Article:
Disorders of the liver, gb, and ducts

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Author:
Mat
ID:
103410
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Disorders of the liver, gb, and ducts
Updated:
2011-09-22 01:36:56
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GI M2
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GI
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  1. What is the diagnostic criteria for spontaneous bacterial peritonitis?
    The criteria for the diagnosis are an ascitic fluid absolute neutrophil count >250/µL or a positive ascitic fluid culture
  2. What is the treatment of SBP?
    Treatment consists of a third-generation cephalosporin for at least 5 days.
  3. Who should be treated for SBP?
    • Any patient who has had spontaneous bacterial peritonitis should receive antibiotic prophylaxis indefinitely.
    • Any patient who is hospitalized and has a total ascitic fluid protein concentration <1 g/dL should also receive antibiotic prophylaxis, even in the absence of documented spontaneous bacterial peritonitis.
    • Patients with low-protein ascites should receive either daily low-dose or weekly high-dose fluoroquinolones as prophylaxis during hospitalization.
    • Patients with a history of spontaneous bacterial peritonitis should be maintained on this antibiotic long term.
  4. What are the suggestive symptoms of SPB?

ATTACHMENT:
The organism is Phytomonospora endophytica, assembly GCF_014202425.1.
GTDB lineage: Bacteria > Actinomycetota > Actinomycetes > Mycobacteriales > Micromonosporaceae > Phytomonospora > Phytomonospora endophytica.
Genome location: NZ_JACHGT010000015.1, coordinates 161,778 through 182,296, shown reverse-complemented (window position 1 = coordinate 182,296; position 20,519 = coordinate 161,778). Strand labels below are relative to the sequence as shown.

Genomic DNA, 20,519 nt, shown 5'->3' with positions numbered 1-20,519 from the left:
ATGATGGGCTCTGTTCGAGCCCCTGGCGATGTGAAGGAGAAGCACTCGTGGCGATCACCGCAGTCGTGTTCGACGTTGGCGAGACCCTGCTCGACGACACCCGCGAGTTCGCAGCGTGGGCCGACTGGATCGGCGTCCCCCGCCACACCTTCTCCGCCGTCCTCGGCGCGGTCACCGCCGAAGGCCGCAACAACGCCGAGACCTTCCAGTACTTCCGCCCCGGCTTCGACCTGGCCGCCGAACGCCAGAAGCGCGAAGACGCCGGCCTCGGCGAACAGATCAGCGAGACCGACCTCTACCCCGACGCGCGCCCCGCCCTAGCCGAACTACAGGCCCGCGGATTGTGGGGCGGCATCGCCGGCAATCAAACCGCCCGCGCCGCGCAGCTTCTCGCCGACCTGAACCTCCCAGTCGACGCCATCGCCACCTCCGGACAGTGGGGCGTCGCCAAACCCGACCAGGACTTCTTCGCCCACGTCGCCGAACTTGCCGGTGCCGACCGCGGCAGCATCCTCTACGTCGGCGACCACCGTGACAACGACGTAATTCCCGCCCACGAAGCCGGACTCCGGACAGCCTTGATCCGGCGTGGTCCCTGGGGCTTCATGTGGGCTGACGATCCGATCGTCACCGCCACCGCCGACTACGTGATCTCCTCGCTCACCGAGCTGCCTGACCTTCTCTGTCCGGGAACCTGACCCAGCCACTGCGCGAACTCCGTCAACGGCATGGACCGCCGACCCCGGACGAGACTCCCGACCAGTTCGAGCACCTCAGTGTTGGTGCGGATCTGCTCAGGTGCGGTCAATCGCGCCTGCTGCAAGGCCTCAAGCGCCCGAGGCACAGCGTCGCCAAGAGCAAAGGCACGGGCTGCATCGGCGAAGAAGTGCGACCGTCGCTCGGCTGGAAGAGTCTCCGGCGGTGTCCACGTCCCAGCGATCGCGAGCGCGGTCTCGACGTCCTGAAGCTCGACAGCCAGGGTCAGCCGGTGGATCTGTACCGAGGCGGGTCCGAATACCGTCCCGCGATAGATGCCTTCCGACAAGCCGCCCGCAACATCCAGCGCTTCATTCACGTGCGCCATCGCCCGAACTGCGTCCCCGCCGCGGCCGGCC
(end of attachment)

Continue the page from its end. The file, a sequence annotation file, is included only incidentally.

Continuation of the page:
Suggestive symptoms include fever, abdominal tenderness or pain, altered mental status, diarrhea, and paralytic ileus.
  5. What is the intervention to prevent Hepatitis A?
    Prevention of hepatitis A infection consists of judicious use of hepatitis A immune globulin and the hepatitis A vaccine. Immune globulin and the vaccine should be given to all nonimmune contacts within 2 weeks of exposure to an infected person. In addition, persons at high risk and those with chronic liver disease should be vaccinated. The vaccine schedule is two doses separated by 6 to 12 months. There is also a combined hepatitis A/hepatitis B vaccine available.
  6. How is HBV diagnosed?
    HBV DNA assays are commonly used.
  7. What are the treatments for HBV?
    There are six approved therapies for chronic, replicative hepatitis B: interferon (standard and pegylated), lamivudine, adefovir, entecavir, and telbivudine
  8. For a pt with established chronic infection, what do you need to monitor for?
    Patients with established chronic infection must be monitored for the development of cirrhosis and hepatocellular carcinoma. Hepatic ultrasonography and measurement of serum α-fetoprotein every 6 to 12 months are adequate to screen for hepatocellular carcinoma.
  9. An HBV infected woman just delivered. What intervention is needed?
    Infected pregnant women should be given hepatitis B immune globulin immediately after delivery, and the infant should be vaccinated, which can result in a 95% reduction in prenatal transmission.
  10. 1. How do you test for Hep C?
    2. What test would you order for a pt with positive anti-HCV and negative HCV RNA?
    The anti-HCV antibody test is the screening test for at-risk persons; a positive test in a person with one of the risk factors confirms exposure to the virus. The HCV RNA test is required to determine active infection rather than just exposure to the virus. In patients with none of the risk factors who have a positive anti-HCV antibody test and a negative HCV RNA test, the recombinant immunoblot assay (RIBA), which detects antibodies to any of several viral antigens, should be done. A positive RIBA, in the absence of detectable HCV RNA confirms that the patient has been infected with hepatitis C but has spontaneously cleared the infection.

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